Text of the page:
Blessed, broken, poured out and shared in love for the life of the world Premium15 June 2017 | by Richard Leonard
A Protestant friend told me once that he could never contemplate becoming a Roman Catholic “because you are Eucharistic cannibals”. He was sincere. I was speechless – and that rarely happens.
I always think of that conversation when we come to the feast of the Body and Blood of Christ. We have to own that in some popular devotions and pious legends there can be too explicit a link in the physicality of the Eucharist. We are not Christian cannibals, feasting on Jesus’ flesh and blood, on his liver, brain and bones. The best traditions in the Church are careful in the language they use about how Jesus is present in the Eucharist. In the Catechism of the Catholic Church, when it speaks of the Eucharistic real presence, it never refers to “Jesus” but to “Christ”. This distinction matters. The Eucharist is a Sacrament of Easter.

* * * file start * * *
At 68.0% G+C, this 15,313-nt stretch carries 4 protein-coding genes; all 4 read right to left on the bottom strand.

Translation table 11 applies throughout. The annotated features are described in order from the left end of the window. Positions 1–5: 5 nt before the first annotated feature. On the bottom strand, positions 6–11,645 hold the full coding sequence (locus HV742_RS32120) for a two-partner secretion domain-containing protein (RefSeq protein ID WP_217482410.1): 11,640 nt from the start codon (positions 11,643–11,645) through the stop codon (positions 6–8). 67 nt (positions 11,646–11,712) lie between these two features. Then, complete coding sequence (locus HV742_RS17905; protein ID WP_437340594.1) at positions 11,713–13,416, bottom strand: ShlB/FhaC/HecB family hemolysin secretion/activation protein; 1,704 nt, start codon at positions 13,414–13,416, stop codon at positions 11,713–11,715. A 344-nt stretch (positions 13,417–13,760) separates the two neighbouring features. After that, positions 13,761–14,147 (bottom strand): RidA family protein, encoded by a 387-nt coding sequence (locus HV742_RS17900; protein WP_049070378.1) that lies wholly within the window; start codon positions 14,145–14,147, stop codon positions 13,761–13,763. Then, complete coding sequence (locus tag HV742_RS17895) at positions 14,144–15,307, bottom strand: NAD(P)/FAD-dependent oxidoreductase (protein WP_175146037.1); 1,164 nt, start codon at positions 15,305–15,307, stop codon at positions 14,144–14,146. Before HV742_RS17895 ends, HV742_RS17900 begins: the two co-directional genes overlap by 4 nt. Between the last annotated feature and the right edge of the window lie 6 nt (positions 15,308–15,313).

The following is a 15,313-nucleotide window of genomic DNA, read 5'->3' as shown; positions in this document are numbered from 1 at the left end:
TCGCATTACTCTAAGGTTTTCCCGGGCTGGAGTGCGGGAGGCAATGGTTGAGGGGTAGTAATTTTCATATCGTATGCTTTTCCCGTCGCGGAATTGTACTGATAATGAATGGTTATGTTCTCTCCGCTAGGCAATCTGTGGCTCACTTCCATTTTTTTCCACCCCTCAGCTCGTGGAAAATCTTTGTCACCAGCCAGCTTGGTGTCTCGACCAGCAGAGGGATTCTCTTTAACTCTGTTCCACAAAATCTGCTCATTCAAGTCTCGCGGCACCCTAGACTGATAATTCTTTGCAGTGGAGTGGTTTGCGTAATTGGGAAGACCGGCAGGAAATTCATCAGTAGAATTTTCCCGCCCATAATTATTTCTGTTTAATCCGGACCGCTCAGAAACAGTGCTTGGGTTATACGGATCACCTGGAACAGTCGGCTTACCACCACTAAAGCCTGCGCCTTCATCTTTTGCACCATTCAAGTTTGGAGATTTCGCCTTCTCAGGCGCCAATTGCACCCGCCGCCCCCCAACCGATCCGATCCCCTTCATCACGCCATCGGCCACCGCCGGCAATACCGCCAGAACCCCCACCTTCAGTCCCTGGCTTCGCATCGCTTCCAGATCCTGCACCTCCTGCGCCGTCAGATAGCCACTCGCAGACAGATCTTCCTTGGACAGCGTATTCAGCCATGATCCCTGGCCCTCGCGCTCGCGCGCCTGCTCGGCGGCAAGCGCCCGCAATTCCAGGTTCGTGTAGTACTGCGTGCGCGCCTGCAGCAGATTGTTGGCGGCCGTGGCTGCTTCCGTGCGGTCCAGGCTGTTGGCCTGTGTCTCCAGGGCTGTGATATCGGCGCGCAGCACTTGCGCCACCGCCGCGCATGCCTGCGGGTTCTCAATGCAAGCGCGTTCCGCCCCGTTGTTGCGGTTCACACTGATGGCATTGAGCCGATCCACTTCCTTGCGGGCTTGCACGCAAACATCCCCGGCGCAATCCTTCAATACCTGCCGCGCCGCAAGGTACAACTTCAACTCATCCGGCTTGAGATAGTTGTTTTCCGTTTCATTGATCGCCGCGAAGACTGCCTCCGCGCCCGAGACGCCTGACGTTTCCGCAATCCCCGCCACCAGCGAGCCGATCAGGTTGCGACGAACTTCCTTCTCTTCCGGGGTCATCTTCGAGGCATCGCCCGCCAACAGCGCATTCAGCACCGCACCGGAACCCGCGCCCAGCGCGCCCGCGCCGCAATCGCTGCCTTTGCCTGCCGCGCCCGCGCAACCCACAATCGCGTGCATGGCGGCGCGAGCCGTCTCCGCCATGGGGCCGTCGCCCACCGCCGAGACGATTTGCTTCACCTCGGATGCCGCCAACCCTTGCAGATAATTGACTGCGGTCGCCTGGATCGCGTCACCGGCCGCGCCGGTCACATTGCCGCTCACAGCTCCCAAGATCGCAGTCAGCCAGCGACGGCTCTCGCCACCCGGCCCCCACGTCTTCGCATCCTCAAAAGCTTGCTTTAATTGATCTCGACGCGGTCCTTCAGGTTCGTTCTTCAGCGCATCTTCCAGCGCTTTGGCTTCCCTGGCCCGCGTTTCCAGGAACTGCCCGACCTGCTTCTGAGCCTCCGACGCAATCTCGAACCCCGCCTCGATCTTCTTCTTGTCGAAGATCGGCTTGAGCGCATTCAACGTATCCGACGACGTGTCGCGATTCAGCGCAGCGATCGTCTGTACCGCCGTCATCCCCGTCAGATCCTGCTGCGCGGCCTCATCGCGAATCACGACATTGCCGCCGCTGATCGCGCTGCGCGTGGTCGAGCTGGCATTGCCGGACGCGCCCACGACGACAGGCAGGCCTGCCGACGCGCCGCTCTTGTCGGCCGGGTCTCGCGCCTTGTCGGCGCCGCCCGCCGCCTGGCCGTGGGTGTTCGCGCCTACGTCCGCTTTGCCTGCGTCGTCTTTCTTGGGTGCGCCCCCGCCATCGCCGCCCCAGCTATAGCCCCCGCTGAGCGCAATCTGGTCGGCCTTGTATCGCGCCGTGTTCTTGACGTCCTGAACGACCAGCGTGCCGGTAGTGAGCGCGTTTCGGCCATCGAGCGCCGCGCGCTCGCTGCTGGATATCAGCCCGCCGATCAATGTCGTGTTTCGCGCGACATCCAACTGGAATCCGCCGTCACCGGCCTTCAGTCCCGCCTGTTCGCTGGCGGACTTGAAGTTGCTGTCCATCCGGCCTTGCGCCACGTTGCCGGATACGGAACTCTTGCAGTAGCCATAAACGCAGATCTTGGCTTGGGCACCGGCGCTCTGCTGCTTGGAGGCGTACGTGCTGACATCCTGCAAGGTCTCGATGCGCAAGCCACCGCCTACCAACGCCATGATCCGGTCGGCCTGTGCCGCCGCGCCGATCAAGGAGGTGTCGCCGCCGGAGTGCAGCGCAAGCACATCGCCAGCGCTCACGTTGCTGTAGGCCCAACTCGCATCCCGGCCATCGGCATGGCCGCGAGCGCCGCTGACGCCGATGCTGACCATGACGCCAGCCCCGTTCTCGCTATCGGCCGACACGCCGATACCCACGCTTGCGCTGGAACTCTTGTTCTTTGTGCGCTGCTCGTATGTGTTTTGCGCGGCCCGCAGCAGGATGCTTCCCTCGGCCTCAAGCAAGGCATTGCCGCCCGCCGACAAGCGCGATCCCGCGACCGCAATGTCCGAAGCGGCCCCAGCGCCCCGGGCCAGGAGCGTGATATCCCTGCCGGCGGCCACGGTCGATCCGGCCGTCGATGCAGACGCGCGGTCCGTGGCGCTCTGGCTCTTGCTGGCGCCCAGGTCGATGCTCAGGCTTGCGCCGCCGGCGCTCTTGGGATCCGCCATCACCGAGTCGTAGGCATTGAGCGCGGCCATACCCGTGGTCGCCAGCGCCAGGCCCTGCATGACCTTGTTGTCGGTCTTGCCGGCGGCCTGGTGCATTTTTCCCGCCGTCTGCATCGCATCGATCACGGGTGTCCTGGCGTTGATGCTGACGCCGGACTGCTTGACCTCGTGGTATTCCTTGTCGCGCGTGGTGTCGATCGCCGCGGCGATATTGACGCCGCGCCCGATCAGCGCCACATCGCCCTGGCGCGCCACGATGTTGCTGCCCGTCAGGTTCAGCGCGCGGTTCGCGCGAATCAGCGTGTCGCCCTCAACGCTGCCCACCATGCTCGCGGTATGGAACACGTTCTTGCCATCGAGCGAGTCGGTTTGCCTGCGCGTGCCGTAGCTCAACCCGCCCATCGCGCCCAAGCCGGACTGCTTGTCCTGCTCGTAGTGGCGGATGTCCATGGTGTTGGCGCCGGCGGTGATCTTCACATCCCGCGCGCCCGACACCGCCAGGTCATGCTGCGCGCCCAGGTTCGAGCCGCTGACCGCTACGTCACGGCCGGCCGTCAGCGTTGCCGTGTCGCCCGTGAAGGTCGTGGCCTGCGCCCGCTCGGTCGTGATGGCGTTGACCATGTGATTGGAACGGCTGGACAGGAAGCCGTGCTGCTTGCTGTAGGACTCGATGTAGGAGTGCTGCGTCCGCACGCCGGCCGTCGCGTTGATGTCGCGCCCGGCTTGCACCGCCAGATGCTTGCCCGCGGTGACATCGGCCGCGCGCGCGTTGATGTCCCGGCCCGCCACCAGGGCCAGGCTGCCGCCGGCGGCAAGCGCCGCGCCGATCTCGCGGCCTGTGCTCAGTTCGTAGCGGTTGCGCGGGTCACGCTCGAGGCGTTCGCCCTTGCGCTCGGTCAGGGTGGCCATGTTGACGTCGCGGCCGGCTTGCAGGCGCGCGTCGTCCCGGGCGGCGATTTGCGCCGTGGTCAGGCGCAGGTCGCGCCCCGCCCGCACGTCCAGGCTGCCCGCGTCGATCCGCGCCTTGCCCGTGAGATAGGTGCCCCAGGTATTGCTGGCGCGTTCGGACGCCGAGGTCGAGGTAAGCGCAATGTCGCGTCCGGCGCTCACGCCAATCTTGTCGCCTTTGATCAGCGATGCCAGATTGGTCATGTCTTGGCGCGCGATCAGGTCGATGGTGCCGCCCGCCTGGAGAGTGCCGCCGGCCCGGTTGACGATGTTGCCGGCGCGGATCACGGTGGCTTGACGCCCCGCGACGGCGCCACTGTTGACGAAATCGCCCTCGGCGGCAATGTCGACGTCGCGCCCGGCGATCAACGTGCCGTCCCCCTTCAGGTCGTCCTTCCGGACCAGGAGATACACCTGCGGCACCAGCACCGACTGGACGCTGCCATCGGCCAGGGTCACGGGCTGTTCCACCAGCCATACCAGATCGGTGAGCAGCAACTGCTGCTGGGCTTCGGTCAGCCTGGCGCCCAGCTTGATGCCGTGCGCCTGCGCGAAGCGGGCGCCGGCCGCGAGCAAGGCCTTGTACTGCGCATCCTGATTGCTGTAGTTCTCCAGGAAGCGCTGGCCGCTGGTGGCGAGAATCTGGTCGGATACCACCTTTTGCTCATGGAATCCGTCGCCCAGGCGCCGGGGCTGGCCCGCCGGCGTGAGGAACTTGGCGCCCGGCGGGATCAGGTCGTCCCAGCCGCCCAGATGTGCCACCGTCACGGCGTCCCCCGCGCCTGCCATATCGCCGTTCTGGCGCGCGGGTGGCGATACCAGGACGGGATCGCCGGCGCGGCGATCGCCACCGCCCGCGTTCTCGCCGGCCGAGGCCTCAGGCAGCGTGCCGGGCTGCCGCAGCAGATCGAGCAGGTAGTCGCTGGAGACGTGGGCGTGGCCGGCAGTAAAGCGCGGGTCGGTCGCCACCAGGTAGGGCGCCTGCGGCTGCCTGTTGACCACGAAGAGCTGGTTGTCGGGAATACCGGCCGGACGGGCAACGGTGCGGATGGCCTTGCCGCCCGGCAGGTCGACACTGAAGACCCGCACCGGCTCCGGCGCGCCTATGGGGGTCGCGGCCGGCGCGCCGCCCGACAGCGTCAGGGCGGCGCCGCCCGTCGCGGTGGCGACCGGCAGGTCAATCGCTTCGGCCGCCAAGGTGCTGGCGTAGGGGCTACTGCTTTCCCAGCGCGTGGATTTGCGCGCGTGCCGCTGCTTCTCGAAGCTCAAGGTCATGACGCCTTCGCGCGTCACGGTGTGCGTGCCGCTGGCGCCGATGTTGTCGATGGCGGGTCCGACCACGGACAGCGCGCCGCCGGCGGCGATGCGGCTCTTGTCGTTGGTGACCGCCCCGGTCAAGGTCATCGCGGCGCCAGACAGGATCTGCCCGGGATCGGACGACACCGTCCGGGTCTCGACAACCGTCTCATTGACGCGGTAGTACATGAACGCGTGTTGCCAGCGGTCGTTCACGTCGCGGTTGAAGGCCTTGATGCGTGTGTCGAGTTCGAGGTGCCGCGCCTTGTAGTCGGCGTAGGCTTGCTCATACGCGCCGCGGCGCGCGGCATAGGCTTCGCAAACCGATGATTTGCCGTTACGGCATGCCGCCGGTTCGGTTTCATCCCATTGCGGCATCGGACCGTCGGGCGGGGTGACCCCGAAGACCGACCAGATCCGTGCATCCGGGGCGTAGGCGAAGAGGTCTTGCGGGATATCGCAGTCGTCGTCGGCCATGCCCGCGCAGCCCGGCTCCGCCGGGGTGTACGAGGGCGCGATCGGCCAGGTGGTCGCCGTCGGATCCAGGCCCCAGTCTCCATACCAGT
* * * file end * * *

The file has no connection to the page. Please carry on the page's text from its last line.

As a Catholic I believe that Christ, raised by God from the dead, is fully and truly present to me in the consecrated bread and wine at Mass. In 1 Corinthians 15, St Paul was at pains to rebut two extreme views about the glorified body of Christ: a crude physicalism, where the glorified body of Christ was simply a resuscitation of his corpse; and an over-spiritualisation where Christ raised from the dead was an ethereal ghost.
The Catechism puts the issue succinctly: “… the glorious body (is) not limited by space and time but able to be present how and when he wills; for Christ’s humanity can no longer be confined to earth” (CCC 645). The risen body and blood of Christ is found in the experience of Easter it signifies, an encounter that transcends the boundaries of human weakness, but at the same time raises it up and heals all the wounds of the body. The divine presence of Christ lives in and through the redeemed physical world, but is not bound or contained by it.
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